July 22, 2012

Updated: The Second Amendment: 27 simple words

I originally posted this back in July, at the time of the movie theater shooting in Aurora Colorado.  Since then, we can add the temple in Wisconsin, and the shopping mall in Oregon, and the most horrific of all, Sandy Hook Elementary School in Newtown Colorado, where twenty children died, along with several adults. 
Some now say the answer is to have guns in schools; others say we need God in schools.  Some say the answer is to take all guns away, some say it's to arm everyone.
Will we ever come to terms on this? 
Another horrible gun tragedy in America, and another heated debate will kick up about whether we need more gun control in the US.

We've been talking about this for years.  We talk and talk and talk. People chime in from the left and from the right; from the NRA and the Brady Center and everywhere in between. Money flows fast and furious from both sides, to both side. The Supreme Court has chimed in.

We all chime in.

Everyone chimed in when Gabby Giffords was shot a year ago, and when the Virginia Tech shootings happened, and when the Fort Hood shootings happened, and when the Binghamton shootings happened, and the Columbine shootings happened, and lots of other times. 

MotherJones.com put together a map of dozens of cases since the 1980s that are considered 'mass murders' (at least four victims, generally a lone gunman  public place).  I counted over 300 people murdered, with the number of injured much higher.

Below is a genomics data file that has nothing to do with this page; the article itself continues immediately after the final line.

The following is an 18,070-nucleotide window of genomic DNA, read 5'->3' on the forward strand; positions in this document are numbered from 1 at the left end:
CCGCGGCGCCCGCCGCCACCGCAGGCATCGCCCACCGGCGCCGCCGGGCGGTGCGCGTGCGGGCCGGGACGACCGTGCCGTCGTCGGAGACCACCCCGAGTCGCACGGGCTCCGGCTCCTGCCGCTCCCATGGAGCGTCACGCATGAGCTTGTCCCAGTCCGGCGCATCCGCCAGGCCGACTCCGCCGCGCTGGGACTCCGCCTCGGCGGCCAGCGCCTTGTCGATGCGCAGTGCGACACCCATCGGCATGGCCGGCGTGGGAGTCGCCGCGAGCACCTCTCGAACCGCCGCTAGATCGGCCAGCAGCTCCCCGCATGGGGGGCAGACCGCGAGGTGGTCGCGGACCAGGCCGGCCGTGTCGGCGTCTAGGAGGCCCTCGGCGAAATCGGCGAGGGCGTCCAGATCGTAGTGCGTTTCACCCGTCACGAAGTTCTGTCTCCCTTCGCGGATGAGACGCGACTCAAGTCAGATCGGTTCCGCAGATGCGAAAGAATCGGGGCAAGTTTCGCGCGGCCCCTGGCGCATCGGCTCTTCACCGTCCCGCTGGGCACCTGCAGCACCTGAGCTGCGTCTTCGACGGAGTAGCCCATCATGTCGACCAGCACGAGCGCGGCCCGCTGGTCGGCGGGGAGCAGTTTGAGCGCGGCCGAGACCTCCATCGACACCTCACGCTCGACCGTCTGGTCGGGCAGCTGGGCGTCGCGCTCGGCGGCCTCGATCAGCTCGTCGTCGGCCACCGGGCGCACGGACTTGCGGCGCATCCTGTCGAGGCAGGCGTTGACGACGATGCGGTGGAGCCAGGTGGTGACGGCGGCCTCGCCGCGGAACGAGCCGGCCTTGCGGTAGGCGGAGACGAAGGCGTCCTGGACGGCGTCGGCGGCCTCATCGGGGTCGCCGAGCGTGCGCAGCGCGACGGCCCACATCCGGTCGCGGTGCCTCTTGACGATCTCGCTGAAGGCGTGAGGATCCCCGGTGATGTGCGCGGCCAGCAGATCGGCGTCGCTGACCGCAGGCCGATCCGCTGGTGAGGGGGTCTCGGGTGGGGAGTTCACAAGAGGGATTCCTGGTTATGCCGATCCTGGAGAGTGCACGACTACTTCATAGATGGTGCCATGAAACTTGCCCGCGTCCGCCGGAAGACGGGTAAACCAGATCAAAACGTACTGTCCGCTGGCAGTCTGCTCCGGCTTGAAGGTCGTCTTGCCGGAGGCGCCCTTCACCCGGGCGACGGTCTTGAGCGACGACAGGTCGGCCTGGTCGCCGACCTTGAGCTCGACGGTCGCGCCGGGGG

Movie theaters. Restaurants. Army bases. Universities. Cultural Centers. High Schools. Shopping malls. Sadly, if we build it, people will be murdered there.  We even came up with the slang term 'going postal' after several incidents in 1986, 1991, 1993, and 2006 involving US Postal Service workers. 

I've heard the argument that guns don't kill people, people kill people, and of course I get that a person pulls the trigger. I've heard the argument that if we ban or restrict guns, we have to ban or restrict silverware, and rope, and cars, and everything else that could be used to kill someone. I've heard it from friends, and from family members, and from total strangers.

But here's what I don't get: did the Founding Fathers really intend that a person should be able to legally purchase thousands of rounds of ammunition and an assault rifle?  

27 simple words:
A well regulated militia, being necessary to the security of a free state, the right of the people to keep and bear arms, shall not be infringed.